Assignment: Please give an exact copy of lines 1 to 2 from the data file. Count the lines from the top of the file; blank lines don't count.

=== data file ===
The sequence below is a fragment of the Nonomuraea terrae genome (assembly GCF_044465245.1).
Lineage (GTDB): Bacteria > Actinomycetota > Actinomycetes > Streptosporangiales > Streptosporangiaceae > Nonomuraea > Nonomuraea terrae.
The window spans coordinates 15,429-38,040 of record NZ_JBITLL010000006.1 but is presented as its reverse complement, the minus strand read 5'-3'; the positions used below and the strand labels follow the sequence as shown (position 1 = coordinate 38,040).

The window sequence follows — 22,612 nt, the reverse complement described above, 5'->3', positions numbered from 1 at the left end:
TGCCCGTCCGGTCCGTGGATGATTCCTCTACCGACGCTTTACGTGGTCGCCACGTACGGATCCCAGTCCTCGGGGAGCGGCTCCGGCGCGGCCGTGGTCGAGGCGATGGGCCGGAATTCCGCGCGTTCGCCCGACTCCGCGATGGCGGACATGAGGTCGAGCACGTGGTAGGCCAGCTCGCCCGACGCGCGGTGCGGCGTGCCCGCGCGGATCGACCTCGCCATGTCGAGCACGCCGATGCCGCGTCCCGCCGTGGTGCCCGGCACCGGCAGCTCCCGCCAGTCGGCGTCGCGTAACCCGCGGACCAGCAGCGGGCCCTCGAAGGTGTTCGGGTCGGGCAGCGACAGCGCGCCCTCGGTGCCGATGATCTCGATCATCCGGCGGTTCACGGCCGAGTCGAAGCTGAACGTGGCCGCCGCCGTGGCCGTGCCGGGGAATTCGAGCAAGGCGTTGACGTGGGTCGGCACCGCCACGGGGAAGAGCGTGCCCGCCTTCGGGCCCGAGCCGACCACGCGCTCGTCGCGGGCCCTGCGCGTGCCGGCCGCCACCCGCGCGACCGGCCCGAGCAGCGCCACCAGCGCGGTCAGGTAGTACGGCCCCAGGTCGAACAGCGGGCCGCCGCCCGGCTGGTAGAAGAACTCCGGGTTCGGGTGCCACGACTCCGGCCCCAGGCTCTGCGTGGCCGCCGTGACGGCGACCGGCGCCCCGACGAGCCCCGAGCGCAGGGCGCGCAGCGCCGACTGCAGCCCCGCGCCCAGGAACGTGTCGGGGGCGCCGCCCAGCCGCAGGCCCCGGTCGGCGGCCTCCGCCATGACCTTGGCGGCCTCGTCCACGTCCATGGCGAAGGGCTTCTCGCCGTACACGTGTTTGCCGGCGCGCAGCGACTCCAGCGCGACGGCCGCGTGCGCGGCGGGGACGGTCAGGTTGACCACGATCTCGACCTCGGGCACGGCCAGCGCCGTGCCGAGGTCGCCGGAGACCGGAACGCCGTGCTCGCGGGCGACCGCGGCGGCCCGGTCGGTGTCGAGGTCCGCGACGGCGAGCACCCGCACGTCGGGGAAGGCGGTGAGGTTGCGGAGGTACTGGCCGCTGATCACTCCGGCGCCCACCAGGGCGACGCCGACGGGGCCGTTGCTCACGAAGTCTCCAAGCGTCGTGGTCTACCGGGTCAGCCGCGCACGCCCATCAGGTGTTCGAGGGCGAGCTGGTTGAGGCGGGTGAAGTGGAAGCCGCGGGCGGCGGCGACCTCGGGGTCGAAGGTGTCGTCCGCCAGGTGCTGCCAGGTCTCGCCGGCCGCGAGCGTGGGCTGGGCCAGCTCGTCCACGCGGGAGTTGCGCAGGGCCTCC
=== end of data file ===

The sequence below is a fragment of the Nonomuraea terrae genome (assembly GCF_044465245.1).
Lineage (GTDB): Bacteria > Actinomycetota > Actinomycetes > Streptosporangiales > Streptosporangiaceae > Nonomuraea > Nonomuraea terrae.